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Using the COM+ Shared Property Manager

By Ramesh Balaji

Learn More About the COM+ Shared Property Manager
Interested in learning more about the COM+ Shared Property Manager? If so, be sure to read: Understanding the Shared Property Manager

In this article, I am going to deal about one of good features of COM+, which is Shared Property Manager (SPM). In a past project, I was asked to build a web site for Automobile Company with Microsoft Technologies. The Automobile Company dealt with various product lines, such as "SUV's", "CARS". In every product line there were various Products with different features; these various features were available in some products products and not available in others.

The site was implemented in a three-tiered model:

    1. A Presentation Layer - combination of HTML and ASP
    2. The Business Rules Layer - implemented in Visual Basic Activex dlls deployed in MTS.
    3. The Data Layer - provided information about the Product Lines (the Products infomation is stored in a SQL Server Database).

Through an ASP page, the customer (Web site visitor) can select a Product Line and Product that he is interested in. This selection calls a Visual Basic Activex dll deployed in MTS which in turn queries the database for the given product line and product and returns the recordset to the ASP page. The ASP page then displays the features of the product to the customer.

The problem here was the frequent hits to the database server, since every request made by the customer required a database access. On our large site, this really caused a performance bottleneck. In trying to avoid frequent hits to the Database Server, one of the features that came to our aid was COM+ Shared Property Manager.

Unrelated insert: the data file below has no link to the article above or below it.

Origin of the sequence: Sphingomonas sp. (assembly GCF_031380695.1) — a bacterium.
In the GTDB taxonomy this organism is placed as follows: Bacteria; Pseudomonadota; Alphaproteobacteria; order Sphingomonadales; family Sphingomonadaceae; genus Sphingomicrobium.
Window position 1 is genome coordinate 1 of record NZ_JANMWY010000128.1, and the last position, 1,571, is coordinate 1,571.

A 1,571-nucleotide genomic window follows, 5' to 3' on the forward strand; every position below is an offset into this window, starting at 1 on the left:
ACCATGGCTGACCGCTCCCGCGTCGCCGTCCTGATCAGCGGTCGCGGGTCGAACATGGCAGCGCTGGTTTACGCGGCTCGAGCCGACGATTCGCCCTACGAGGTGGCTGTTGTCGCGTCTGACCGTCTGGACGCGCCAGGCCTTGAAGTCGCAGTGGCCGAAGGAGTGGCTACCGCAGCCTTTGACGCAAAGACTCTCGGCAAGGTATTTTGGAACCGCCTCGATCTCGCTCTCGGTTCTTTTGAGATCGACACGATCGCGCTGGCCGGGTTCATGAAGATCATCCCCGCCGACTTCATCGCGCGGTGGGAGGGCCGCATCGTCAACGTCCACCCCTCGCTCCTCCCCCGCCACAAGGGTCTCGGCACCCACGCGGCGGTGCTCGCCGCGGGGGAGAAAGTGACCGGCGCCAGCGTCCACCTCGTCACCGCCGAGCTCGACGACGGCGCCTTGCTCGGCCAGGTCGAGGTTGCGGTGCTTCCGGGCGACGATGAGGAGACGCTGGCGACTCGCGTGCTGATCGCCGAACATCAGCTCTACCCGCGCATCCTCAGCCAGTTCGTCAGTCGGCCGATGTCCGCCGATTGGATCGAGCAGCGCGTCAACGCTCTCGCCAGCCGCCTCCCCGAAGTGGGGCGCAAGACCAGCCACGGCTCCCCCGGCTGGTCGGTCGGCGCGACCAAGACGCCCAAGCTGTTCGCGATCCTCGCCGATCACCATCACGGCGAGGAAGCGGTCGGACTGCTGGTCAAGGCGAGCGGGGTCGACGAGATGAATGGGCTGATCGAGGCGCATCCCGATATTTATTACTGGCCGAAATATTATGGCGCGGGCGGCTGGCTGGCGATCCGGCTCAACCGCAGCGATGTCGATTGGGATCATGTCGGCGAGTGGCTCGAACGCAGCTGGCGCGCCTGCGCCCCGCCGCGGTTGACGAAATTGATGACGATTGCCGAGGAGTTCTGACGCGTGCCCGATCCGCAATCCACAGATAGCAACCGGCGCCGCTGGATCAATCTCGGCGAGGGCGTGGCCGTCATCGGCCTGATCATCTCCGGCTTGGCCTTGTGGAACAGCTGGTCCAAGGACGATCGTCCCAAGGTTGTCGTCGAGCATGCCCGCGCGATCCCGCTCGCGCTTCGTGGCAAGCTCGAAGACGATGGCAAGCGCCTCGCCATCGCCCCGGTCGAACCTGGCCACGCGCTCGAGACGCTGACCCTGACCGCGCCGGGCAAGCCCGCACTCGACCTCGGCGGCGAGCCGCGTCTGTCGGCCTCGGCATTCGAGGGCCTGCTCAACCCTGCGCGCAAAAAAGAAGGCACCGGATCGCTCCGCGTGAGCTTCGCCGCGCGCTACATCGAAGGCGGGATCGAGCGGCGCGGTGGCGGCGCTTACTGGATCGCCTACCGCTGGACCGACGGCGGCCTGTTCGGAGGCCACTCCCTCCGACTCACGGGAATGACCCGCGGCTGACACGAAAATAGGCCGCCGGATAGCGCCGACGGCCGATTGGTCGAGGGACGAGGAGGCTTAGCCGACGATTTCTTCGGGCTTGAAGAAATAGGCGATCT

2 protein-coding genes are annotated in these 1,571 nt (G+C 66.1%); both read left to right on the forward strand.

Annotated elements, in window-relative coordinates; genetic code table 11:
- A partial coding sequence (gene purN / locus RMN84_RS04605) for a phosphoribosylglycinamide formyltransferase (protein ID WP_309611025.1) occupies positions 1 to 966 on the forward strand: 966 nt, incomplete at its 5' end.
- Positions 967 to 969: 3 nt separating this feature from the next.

COM+ Shared Property Manager is a resource dispenser, which allows multiple COM+ objects to share state among each other. This means that the information in the form of an individual variable or a recordset can be shared by multiple objects within a server process. The information in the individual variable or recordset can be stored in what's called Shared Property. You can then treat the Shared Property as a dictionary object, which has name and value. The Name specifies the name of the Shared Property; the Value of the Shared Property can be a string or integer or even a recordset.

The components, which rely on the Shared Property, must run in a same application package. The Shared Property Manager eliminates possible name collisions in Shared Properties by providing Shared Property Groups, which provides Unique Name Spaces. The Shared Property Manager also implements locks and semophores, which protect Shared Properties from multiple accesses. Also, the Shared Property maintains transient state until the termination of server process. Furthermore, objects that use the Shared Properties, must have the same activation attribute - i.e. if one component is configured on the Client Process (a Base Client) while the other componentis configured to run the Server Process, they won't be able to share data the stored in the Shared Properties.

Now let me start explaining the Shared Property with a coding example. In my example, I am going to incorporate the Auto Dealer Web site scenario, except that my database will be MS-ACCESS and the number of fields in the tables will be less. Let's examine each layer of the three-tiered architecture, starting with Data Layer.

Data Layer
The Access Database has 2 Tables: Product Line and Product

Business Layer
The Business Layer has a component - clsComSharedProperty - which is an ActiveX dll created in VB6. This component has a method called GetAutoMobileFeatures that takes two parameters. One parameter is name of the Product Line and the other is Product Name; this method returns a Recordset, which contains the features of the Product based on the User selection.

In Part 2 we'll look at some code in the Business Layer!

  • Read Part 2

  • Article Information
    Article Title: Using the COM+ Shared Property Manager
    Article Author: Ramesh Balaji
    Published Date: Sunday, September 10, 2000
    Article URL:

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